9. Christensen, C. M., and Overdorf, M. (2001). “Meeting the Challenge of Disruptive Change”. Harvard Business Review on Innovation. USA: Harvard Business School Publishing Corporation, pp.103-129.
http://www.zurichna.com/internet/zna/SiteCollectionDocuments/en/media/FINAL%20HBR%20Meeting%20Challenge%20of%20Disruptive%20Change.pdf

Theory of Change

10. Bradach, D. “Going to Scale: The Challenge of Replicating Social Programs”. Stanford Social Innovation Review, Spring 2003 pp. 19-25
http://www.ssireview.org/images/articles/2003SP_feature_bradach.pdf.

Branching and Franchising

11. Grossman, A., Kasturi Rangan, V. (2000). “Managing Multisite Nonprofits”. Harvard Business School Social Enterprise Series, No. 8, pp. 321-337. Published Online: 14 Jul 2003 DOI: 10.1002/nml.11306.
http://www.socialimpactexchange.org/sites/www.socialimpactexchange.org/files/Managing_MultiSite_Nonprofits_0.pdf

Diffusion of Innovation.

12. Rogers E. M. (1995). Diffusion of Innovations, 4th edition. New York: The Free Press, pp. 252-268.
http://www.d.umn.edu/~lrochfor/ireland/dif-of-in-ch06.pdf.

Human Resources

13. Gittel, J.H. (2002). The Southwest Airlines Way: Using the Power Relationships to Achieve High Performance. New York: McGraw-Hill, pp. 197-207.
http://www.theclci.com/resources/TheSouthwestAirlinesWay.PDF

14. Hertzberg, F. “One More Time: How Do You Motivate Your Employees?” Harvard Business Review (September-October 1987), pp. 5-16.
http://www.facilitif.eu/user_files/file/herzburg_article.pdf

Social Enterprise

15. Dees, J.G. “Enterprising Nonprofits”. Harvard Business review on Nonprofits. Boston: Harvard Business School Publishing, 1999, pp. 135-166.
http://www.uic.edu/sph/phtpg/Content/Reading%20Room/Articles/Dees%20Enterprising%20Nonprofits.pdf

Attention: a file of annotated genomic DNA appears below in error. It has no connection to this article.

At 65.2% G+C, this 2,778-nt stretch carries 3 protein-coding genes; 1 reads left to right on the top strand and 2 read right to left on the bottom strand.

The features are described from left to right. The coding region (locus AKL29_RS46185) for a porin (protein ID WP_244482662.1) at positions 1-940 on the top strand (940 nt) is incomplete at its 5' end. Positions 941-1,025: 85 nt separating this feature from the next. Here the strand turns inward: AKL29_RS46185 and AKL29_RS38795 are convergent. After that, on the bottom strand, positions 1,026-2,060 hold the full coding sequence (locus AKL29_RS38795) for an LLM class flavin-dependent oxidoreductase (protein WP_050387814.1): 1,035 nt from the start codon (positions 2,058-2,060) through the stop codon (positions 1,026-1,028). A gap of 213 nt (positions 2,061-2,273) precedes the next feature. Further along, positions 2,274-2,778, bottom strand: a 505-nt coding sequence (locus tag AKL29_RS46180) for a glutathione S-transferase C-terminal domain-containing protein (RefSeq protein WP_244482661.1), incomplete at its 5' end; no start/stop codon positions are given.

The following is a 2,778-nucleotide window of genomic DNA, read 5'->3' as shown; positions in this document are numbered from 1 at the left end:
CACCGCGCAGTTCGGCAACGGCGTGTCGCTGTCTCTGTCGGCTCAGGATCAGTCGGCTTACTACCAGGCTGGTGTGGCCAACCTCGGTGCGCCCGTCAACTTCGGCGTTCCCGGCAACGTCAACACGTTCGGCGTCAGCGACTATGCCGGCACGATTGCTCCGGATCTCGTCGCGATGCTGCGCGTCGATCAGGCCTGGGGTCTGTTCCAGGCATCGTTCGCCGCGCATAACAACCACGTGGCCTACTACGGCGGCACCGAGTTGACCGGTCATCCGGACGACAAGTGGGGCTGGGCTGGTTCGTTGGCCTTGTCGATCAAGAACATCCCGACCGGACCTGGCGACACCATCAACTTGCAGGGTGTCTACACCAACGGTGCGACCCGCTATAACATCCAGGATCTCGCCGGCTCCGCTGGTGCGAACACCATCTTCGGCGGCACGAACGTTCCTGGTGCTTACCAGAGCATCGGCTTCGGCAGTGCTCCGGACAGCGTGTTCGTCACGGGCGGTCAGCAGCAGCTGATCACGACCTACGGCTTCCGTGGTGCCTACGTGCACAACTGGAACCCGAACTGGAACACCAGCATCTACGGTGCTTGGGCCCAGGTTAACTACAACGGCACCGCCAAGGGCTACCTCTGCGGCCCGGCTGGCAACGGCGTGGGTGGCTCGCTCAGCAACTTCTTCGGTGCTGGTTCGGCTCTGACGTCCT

16. Quarter, J. (2000). Beyond the Bottom Line: Socially Innovative Business Owners. Westport, CT.: Quorum Books, pp. 135-150.

Funding Models

17. Foster, W. L., Kim, P., & Christiansen B. “Ten Nonprofit Funding Models”. Stanford Social Innovation Review. Spring 2009
http://www.ssireview.org/pdf/2009SP_Feature_Foster_Kim_Christiansen.pdf.

Philosophies of Education


18. Rogers, C. R. Freedom to Learn. Columbus, Ohio: C.E. Merrill, 1969, pp. 279-297.

19. Hutchins, R. The Great Books. New York: Simon and Schuster, 1954, Chapter 3, pp. 26-32.

20 Adler, M. Reforming Education. Boulder: Westview Press, 1977, pp. 275-280.

23 Durkheim, E. Education and Sociology. Glencoe, IL: Free Press, 1956, pp. 61-90.








Required Reading:
Please see above

Additional Reading Material:
Will be given in the duration of the course

Course/Module evaluation:
End of year written/oral examination 100 %
Presentation 0 %
Participation in Tutorials 0 %
Project work 0 %
Assignments 0 %
Reports 0 %
Research project 0 %
Quizzes 0 %
Other 0 %

Additional information:
Uoon request
 
Students needing academic accommodations based on a disability should contact the Center for Diagnosis and Support of Students with Learning Disabilities, or the Office for Students with Disabilities, as early as possible, to discuss and coordinate accommodations, based on relevant documentation.
For further information, please visit the site of the Dean of Students Office.